SYDNEY — Federal authorities have knocked back attempts to mitigate the NSW mouse plague through the use of super-strong mouse killer bromadiolone.

The New South Wales government last month acquired 5000 liters of the rodent poison, considered one of the world’s strongest mouse-killing chemicals.

That would have been enough to treat about 95 tonnes of grain.

However, the Australian Pesticide and Veterinary Medicines Authority on June 23 declined to grant approval for bromadiolone’s use in New South Wales.

Concerns have been raised over the past month that the anti-coagulant would kill not just mice but also native birds and mouse-eating animals.

New South Wales Agriculture Minister Adam Marshall said the state government was disappointed by the decision but accepted the outcome. (Bianca De Marchi/AAP Image)

The authorities’ chief executive officer Lisa Croft said the agency’s primary concern in rejecting bromadiolone was the safety of animals that eat mice.

“Before the Australian Pesticide and Veterinary Medicines Authority is able to approve any application, we must be certain that it is safe, that it will work and that it will not prevent our farmers from selling their produce overseas,” Croft said in a statement.

Country towns in New South Wales and Queensland have been struggling since last year with an infestation that has ruined crops, damaged tonnes of stored hay and grain, infiltrated homes and caused major damage.

New South Wales Agriculture Minister Adam Marshall said the state government was disappointed by the decision but accepted the outcome.

It would now double down on other mouse mitigation strategies.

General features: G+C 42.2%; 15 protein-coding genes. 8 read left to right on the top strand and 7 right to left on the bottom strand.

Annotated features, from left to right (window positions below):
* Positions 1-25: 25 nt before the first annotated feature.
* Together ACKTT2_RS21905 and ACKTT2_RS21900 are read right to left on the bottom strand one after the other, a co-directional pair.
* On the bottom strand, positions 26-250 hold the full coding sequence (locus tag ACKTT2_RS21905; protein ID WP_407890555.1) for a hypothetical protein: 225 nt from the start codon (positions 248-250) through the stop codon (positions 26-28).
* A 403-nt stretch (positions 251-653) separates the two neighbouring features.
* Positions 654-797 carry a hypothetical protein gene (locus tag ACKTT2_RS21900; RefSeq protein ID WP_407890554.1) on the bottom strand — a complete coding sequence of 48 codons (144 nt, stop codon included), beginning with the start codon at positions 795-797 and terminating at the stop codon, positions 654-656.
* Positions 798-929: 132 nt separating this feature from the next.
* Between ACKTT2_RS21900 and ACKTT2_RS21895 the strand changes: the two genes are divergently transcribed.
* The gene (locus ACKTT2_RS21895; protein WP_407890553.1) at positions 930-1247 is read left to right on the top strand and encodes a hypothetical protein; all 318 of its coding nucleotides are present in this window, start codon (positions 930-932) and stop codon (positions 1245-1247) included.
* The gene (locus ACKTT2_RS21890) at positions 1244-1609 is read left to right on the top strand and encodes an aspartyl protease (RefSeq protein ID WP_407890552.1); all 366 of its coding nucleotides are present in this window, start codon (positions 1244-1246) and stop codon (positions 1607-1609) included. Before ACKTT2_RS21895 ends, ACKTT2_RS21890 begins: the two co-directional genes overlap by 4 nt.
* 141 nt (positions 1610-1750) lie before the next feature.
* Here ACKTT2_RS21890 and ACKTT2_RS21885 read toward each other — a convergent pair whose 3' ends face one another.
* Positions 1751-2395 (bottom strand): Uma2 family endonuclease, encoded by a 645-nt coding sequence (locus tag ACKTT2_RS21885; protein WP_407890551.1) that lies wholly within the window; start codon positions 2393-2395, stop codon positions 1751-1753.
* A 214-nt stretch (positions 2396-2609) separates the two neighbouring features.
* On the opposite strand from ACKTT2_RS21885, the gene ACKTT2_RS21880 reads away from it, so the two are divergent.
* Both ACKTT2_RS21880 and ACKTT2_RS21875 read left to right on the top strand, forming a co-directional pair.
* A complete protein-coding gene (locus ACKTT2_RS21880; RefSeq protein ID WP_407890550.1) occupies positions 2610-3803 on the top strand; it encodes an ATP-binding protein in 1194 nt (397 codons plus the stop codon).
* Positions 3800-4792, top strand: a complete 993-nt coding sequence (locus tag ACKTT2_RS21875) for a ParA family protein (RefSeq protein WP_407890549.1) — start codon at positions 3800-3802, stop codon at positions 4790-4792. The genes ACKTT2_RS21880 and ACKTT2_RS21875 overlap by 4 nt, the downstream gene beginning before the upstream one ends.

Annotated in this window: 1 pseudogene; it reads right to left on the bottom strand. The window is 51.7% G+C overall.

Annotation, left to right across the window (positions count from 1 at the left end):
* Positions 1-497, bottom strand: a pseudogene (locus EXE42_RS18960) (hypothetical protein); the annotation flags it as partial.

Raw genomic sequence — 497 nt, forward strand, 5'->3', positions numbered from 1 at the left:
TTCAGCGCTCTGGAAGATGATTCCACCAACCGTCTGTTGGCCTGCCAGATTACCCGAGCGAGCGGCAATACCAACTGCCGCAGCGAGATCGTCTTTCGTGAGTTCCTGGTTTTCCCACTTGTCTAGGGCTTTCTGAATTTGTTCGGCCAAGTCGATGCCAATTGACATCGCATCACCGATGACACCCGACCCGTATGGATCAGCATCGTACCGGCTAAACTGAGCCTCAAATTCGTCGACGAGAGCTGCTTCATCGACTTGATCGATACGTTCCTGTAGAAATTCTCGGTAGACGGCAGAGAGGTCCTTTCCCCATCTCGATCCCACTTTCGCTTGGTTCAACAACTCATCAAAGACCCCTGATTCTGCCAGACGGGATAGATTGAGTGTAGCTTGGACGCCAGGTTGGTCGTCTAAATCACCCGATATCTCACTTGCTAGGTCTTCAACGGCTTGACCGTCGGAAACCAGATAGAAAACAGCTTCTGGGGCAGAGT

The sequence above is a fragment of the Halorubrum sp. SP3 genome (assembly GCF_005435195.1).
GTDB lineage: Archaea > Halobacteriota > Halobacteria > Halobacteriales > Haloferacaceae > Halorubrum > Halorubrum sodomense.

“We didn’t put all our eggs in one basket, nor have we sat on our hands while waiting for a determination,” Marshall said in a statement on June 23.

“The New South Wales government put AU$150 million ($113.62 million) on the table to give farmers rebates of 50 percent on zinc phosphide purchases, run extensive workshops with Australia’s leading mice expert, and invested in Australian-leading biocontrol research to help control the plagues of the future.”

Concerns have been raised over the past month that the anti-coagulant would kill not just mice but also native birds and mouse-eating animals. (Ranjith Jaya/Unsplash)

Marshall said the Australian Pesticide and Veterinary Medicines Authority had in 2021 issued a number of emergency use permits to farmers battling the plague, expanding the use of zinc phosphide.

Farmers can also claim rebates of up to AU$1000 ($757.46) for mouse bait, traps and cleaning products, and 50 percent of the cost of zinc phosphide baits.

Rebates for regional households and small businesses are also in place.

The mouse plague earlier this week caused the evacuation of Wellington Correctional Centre, with inmates to be transferred to other prisons.

The Australian Pesticides and Veterinary Medicines Authority is the Australian Government statutory agency responsible for the management and regulation of all agricultural and veterinary chemical products in Australia.

(Edited by Vaibhav Pawar and Ritaban Misra)



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